Reactions to "Surviving R. Kelly"
Like many, I watched Lifetime’s series “Surviving R. Kelly” and, like many, I walked away with some thoughts:
Sexual and domestic violence consumes a lot of energy
This is not an original thought of mine but a survivor of a date rape once asked me to think about all of the wasted energy claimed by sexual assault. What she meant was that all of the time and energy put forth by survivors and their loved ones in recovery is energy that could go elsewhere. I thought back on this as I watched “Surviving R. Kelly” and realized that perpetrators with large platforms like R. Kelly are virtual gravity wells for energy, sucking energy from entire networks and communities. Not only do they steal energy from their direct victims but so much energy is spent by third parties debating, covering for, and responding to their actions. And, in the course of doing these things, we are further divided and polarized.
The energy and solidarity claimed by perpetrators could certainly be put to better use. As several of the women who spoke during the series demonstrated, many survivors do indeed channel their feelings towards ventures that benefit themselves and society but it remains the case that a great deal of the emotional response is directed inwards or against people that might otherwise be allies. The selfishness of men like Kelly robs communities of energy that could be put towards advances that would benefit all.
Part of the defense of Kelly may be that we are afraid of where challenging him will go
As “Surviving R. Kelly” rightly pointed, Kelly comes from a long tradition of industry figures that cavort with underage girls. He is certainly not the only entertainer to be accused of routinely-violent behavior against women and may just be among the most exposed. The Root recently featured a piece (link to it here) suggesting that other artists may be slow to criticize Kelly because they have their own baggage (John Legend was the only entertainer featured in the series). Interestingly, two male industry figures that did feature in the series (Touré and Charlamagne The God) have been accused of their own indiscretions.
Perhaps the fervent defense of Kelly by some comes from a fear of how far things will go if we earnestly challenge our heroes and icons. Exactly how many memories and loves are we going to have to discuss shamefully if we expose the inspirations behind them? We have to collectively decide if knowing the answer to this question is a price that we are willing to pay in order to enforce our expectations of our role models.
We are still uncomfortable questioning those with direct access to perpetrators
“Surviving R. Kelly” points out that Kelly almost assuredly has a network of facilitators and enablers around him. The series features some of his family members, employees, and friends but doesn’t get too deep in to asking them the questions on everybody’s mind like “What were you thinking?” The series was more interested in sharing the voices of victims and inspiring action going forward and I can see why its producers would make these choices. Plus I’m sure it would be difficult to feature folks close to Kelly if they knew that they were going to be challenged themselves.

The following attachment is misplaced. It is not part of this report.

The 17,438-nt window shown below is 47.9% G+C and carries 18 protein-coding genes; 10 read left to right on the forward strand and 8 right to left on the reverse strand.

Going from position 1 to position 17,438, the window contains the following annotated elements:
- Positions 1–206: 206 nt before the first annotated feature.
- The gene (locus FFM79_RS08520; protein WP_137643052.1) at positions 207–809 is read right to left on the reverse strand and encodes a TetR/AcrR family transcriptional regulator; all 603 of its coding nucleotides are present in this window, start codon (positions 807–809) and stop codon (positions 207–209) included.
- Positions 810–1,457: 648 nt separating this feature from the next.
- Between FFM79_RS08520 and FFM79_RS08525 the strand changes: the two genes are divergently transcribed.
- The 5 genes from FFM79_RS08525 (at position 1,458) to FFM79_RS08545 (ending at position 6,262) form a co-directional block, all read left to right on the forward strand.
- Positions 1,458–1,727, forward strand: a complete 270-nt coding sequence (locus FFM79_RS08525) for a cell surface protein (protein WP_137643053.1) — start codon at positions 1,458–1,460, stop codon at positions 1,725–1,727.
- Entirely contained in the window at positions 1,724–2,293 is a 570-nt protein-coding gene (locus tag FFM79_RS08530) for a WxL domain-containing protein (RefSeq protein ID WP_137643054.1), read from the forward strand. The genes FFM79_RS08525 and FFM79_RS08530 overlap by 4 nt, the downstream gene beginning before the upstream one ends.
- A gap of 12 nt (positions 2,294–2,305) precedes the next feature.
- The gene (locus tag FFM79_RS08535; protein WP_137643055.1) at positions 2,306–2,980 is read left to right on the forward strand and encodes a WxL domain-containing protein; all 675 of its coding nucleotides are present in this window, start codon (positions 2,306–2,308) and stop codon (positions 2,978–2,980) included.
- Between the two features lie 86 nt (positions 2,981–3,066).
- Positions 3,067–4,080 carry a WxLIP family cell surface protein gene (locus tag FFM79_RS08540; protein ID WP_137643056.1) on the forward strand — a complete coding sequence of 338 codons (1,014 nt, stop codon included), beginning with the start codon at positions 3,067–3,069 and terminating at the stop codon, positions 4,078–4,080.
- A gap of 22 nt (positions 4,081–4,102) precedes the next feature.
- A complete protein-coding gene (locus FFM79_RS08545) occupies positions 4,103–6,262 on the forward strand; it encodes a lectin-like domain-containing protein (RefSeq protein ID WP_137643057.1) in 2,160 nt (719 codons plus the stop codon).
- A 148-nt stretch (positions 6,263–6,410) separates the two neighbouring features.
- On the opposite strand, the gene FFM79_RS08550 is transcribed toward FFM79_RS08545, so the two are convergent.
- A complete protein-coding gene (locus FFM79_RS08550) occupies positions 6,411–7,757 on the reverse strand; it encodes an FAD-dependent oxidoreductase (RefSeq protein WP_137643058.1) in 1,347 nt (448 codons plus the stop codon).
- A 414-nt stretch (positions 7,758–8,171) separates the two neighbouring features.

I hope that we someday get a look into the men that surround perpetrators and explore what keeps them from exerting more resistance. In my experience working with young men, they are not always able to fully envision themselves as perpetrators or victims without having direct experience. What they do pretty much all relate to is having boys who say or do things that they don’t entirely agree with. They also frequently express uncertainly in knowing how to challenge them without being “that guy”. Simply put, challenging violent men requires a skill set and a confidence that many young men are not equipped with. As the discussion around sexual violence continues to expand thanks to contributions like “Surviving R. Kelly”, I hope that we develop more resources to aid those who want to help young men develop new skill sets around violence prevention.
We set amazingly low standards for our heroes
As Kelly’s defenders are quick to point out, R. Kelly has yet to be convicted of any criminal wrongdoing. To believe he is entirely innocent at this point is to turn our backs on numerous public testimonies and released court documents but it’s true that the average observer has to rely on hearsay in order to form an opinion. Nonetheless, even if I were to give Kelly the full benefit of the doubt, I would still be left with an entertainer who has been spent much of his career fueling rape culture. His music catalog would still be full of ballads that told men to just push through if their mind was telling them “No” (Bump N’ Grind) and to keep pushing until women see it their way (Body Callin’). He would still be a contributor to songs that encouraged men to get over their fear of pursuing underage girls (Age Aint Nothing But A Number). He would still be responsible for the most literal objectification of women in music that I can recall (You Remind Me Of Something).
I mostly consumed Kelly’s music during my formative years in high school and college. Many of his songs have a special place in my memory. He is undoubtedly talented and has put out some great music. However, in retrospect, his library of music is bursting with songs that don’t have anything good to say to young men coming in to their own. There would be consequences if we raised a generation of young men who behaved like the men described in Kelly’s songs. Is this not enough of a reason to ask Kelly to do better?